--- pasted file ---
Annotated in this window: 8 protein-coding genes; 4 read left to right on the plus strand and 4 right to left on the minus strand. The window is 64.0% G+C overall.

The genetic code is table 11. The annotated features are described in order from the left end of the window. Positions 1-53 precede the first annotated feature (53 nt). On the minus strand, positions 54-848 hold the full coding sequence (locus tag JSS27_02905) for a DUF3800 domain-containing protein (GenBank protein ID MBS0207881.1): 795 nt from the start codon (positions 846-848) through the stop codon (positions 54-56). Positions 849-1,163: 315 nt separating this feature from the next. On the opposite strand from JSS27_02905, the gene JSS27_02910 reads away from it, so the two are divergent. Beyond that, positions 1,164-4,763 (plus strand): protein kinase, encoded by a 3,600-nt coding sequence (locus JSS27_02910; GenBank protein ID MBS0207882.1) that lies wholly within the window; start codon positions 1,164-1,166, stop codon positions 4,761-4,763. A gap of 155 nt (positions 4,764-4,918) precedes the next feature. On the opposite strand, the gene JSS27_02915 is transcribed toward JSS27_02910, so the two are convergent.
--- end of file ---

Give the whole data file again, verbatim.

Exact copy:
Annotated in this window: 8 protein-coding genes; 4 read left to right on the plus strand and 4 right to left on the minus strand. The window is 64.0% G+C overall.

The genetic code is table 11. The annotated features are described in order from the left end of the window. Positions 1-53 precede the first annotated feature (53 nt). On the minus strand, positions 54-848 hold the full coding sequence (locus tag JSS27_02905) for a DUF3800 domain-containing protein (GenBank protein ID MBS0207881.1): 795 nt from the start codon (positions 846-848) through the stop codon (positions 54-56). Positions 849-1,163: 315 nt separating this feature from the next. On the opposite strand from JSS27_02905, the gene JSS27_02910 reads away from it, so the two are divergent. Beyond that, positions 1,164-4,763 (plus strand): protein kinase, encoded by a 3,600-nt coding sequence (locus JSS27_02910; GenBank protein ID MBS0207882.1) that lies wholly within the window; start codon positions 1,164-1,166, stop codon positions 4,761-4,763. A gap of 155 nt (positions 4,764-4,918) precedes the next feature. On the opposite strand, the gene JSS27_02915 is transcribed toward JSS27_02910, so the two are convergent.